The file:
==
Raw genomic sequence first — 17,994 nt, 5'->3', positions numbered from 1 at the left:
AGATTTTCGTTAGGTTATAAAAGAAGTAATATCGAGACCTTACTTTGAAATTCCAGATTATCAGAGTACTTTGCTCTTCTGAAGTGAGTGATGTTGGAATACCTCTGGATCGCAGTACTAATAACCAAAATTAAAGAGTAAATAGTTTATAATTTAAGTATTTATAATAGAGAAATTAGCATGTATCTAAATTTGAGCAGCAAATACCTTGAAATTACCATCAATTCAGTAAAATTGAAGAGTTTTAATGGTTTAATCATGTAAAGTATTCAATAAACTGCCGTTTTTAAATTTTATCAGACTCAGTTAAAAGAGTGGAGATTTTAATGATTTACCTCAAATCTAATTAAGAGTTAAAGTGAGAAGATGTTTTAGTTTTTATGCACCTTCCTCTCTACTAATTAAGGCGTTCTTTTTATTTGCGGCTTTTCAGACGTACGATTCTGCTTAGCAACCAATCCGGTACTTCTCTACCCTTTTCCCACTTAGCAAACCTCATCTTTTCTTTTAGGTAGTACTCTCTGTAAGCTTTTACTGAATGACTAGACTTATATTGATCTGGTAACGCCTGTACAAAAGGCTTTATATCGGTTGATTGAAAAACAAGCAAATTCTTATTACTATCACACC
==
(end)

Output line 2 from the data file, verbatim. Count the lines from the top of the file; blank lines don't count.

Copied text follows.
AGATTTTCGTTAGGTTATAAAAGAAGTAATATCGAGACCTTACTTTGAAATTCCAGATTATCAGAGTACTTTGCTCTTCTGAAGTGAGTGATGTTGGAATACCTCTGGATCGCAGTACTAATAACCAAAATTAAAGAGTAAATAGTTTATAATTTAAGTATTTATAATAGAGAAATTAGCATGTATCTAAATTTGAGCAGCAAATACCTTGAAATTACCATCAATTCAGTAAAATTGAAGAGTTTTAATGGTTTAATCATGTAAAGTATTCAATAAACTGCCGTTTTTAAATTTTATCAGACTCAGTTAAAAGAGTGGAGATTTTAATGATTTACCTCAAATCTAATTAAGAGTTAAAGTGAGAAGATGTTTTAGTTTTTATGCACCTTCCTCTCTACTAATTAAGGCGTTCTTTTTATTTGCGGCTTTTCAGACGTACGATTCTGCTTAGCAACCAATCCGGTACTTCTCTACCCTTTTCCCACTTAGCAAACCTCATCTTTTCTTTTAGGTAGTACTCTCTGTAAGCTTTTACTGAATGACTAGACTTATATTGATCTGGTAACGCCTGTACAAAAGGCTTTATATCGGTTGATTGAAAAACAAGCAAATTCTTATTACTATCACACC